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Energy Prices and Turning Points: The Relationship between Income and Energy Use/Carbon Emissions

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  • Amy K. Richmond
  • Robert K. Kaufmann

Abstract

Models used to test whether an environmental Kuznets curve (EKC) can be used to describe the relationship between GDP and energy use and/or carbon emissions may be biased by the omission of energy prices. Here we include real energy prices and fuel shares in models that describe energy use and carbon emissions. We test if these models show a turning point in OECD countries. Results indicate that including energy prices eliminates statistical support for a turning point and suggest that the relationship between income and both energy use and carbon emissions is represented most accurately by diminishing returns. These results imply that economic growth per se will not reduce energy use or emissions that cause global climate change.

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Bibliographic Info

Article provided by International Association for Energy Economics in its journal The Energy Journal.

Volume (Year): Volume 27 (2006)
Issue (Month): Number 4 ()
Pages: 157-180

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Handle: RePEc:aen:journl:2006v27-04-a07

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Cited by:
  1. Jobert, Thomas & Karanfil, Fatih & Tykhonenko, Anna, 2013. "On the structure and form of the GDP–nuclear nexus: New perspectives and new findings," Energy Policy, Elsevier, vol. 62(C), pages 1553-1561.
  2. Miguel Rodríguez & Yolanda Pena-Boquete, 2013. "Mishandling carbon intensities," Working Papers 1302, Universidade de Vigo, Departamento de Economía Aplicada.
  3. Paul J Burke, 2011. "Climbing the electricity ladder generates carbon Kuznets curve downturns," CAMA Working Papers 2011-31, Centre for Applied Macroeconomic Analysis, Crawford School of Public Policy, The Australian National University.
  4. Fang, Wen Shwo & Miller, Stephen M. & Yeh, Chih-Chuan, 2012. "The effect of ESCOs on energy use," Energy Policy, Elsevier, vol. 51(C), pages 558-568.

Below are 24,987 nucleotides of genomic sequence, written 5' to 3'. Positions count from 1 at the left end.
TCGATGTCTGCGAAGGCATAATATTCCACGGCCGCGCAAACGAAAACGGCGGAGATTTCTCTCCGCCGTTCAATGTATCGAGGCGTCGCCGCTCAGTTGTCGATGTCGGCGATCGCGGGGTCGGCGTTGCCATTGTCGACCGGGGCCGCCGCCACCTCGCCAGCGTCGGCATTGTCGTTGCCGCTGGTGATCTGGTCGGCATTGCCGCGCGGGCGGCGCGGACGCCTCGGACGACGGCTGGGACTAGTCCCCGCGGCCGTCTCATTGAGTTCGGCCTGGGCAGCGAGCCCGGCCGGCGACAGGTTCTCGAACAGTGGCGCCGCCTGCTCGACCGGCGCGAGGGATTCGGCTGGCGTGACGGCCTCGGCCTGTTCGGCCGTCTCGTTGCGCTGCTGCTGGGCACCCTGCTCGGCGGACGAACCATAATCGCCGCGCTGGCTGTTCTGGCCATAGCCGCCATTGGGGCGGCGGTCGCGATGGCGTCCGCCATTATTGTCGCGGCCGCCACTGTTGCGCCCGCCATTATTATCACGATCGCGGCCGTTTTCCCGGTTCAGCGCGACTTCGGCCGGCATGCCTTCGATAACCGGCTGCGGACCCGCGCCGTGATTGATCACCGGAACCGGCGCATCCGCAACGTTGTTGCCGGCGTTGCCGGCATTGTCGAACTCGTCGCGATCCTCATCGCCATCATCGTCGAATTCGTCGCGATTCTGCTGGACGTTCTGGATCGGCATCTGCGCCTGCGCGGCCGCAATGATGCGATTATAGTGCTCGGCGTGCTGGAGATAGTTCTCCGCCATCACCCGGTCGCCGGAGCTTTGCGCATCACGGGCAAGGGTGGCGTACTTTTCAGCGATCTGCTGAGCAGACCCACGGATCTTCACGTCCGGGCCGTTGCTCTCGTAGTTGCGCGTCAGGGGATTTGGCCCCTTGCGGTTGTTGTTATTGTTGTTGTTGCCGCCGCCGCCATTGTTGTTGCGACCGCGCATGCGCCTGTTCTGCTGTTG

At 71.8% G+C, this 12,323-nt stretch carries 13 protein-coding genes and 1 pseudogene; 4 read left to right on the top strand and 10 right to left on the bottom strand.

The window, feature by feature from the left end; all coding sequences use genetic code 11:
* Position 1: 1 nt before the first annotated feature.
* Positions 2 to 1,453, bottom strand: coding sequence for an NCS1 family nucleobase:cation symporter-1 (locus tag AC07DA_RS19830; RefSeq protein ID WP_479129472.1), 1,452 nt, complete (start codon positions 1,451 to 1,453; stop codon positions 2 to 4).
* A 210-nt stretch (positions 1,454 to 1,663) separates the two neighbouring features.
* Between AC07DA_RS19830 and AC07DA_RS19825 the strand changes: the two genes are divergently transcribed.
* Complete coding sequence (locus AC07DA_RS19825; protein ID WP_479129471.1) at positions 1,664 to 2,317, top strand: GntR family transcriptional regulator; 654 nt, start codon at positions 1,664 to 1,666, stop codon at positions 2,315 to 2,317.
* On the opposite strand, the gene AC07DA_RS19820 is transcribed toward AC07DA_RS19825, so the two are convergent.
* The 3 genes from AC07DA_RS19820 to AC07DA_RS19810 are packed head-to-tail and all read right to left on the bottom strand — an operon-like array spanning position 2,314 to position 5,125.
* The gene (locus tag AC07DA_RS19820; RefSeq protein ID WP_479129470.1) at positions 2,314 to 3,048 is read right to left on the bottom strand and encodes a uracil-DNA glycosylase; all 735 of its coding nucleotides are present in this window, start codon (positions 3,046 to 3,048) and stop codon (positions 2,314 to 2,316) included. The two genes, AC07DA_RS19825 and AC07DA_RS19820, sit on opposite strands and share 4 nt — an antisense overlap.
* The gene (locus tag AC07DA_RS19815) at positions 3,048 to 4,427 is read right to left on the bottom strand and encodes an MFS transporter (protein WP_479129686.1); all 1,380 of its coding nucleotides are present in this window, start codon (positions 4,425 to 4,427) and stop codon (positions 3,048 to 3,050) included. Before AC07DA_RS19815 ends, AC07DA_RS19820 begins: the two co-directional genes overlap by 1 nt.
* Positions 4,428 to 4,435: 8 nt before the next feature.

5. Phu Nguyen Van, 2008. "Energy consumption and economic development:a semiparametric panel analysis," THEMA Working Papers 2008-03, THEMA (THéorie Economique, Modélisation et Applications), Université de Cergy-Pontoise.
  6. Bagliani, Marco & Bravo, Giangiacomo & Dalmazzone, Silvana, 2008. "A consumption-based approach to environmental Kuznets curves using the ecological footprint indicator," Ecological Economics, Elsevier, vol. 65(3), pages 650-661, April.
  7. Phu Nguyen-Van, 2009. "Energy consumption and income : a semiparametric panel data analysis," Working Papers of BETA 2009-26, Bureau d'Economie Théorique et Appliquée, UDS, Strasbourg.
  8. Menz, Tobias & Welsch, Heinz, 2012. "Population aging and carbon emissions in OECD countries: Accounting for life-cycle and cohort effects," Energy Economics, Elsevier, vol. 34(3), pages 842-849.
  9. Zachariadis, Theodoros, 2007. "Exploring the relationship between energy use and economic growth with bivariate models: New evidence from G-7 countries," Energy Economics, Elsevier, vol. 29(6), pages 1233-1253, November.
  10. Joanne Evans & Massimo Filippini & Lester C Hunt, 2011. "Measuring energy efficiency and its contribution towards meeting CO2 targets: estimates for 29 OECD countries," Surrey Energy Economics Centre (SEEC), School of Economics Discussion Papers (SEEDS) 135, Surrey Energy Economics Centre (SEEC), School of Economics, University of Surrey.
  11. Tetsuya Tsurumi & Shunsuke Managi, 2010. "Decomposition of the environmental Kuznets curve: scale, technique, and composition effects," Environmental Economics and Policy Studies, Society for Environmental Economics and Policy Studies - SEEPS, vol. 11(1), pages 19-36, February.
  12. Sorrell, Steve, 2009. "Jevons' Paradox revisited: The evidence for backfire from improved energy efficiency," Energy Policy, Elsevier, vol. 37(4), pages 1456-1469, April.

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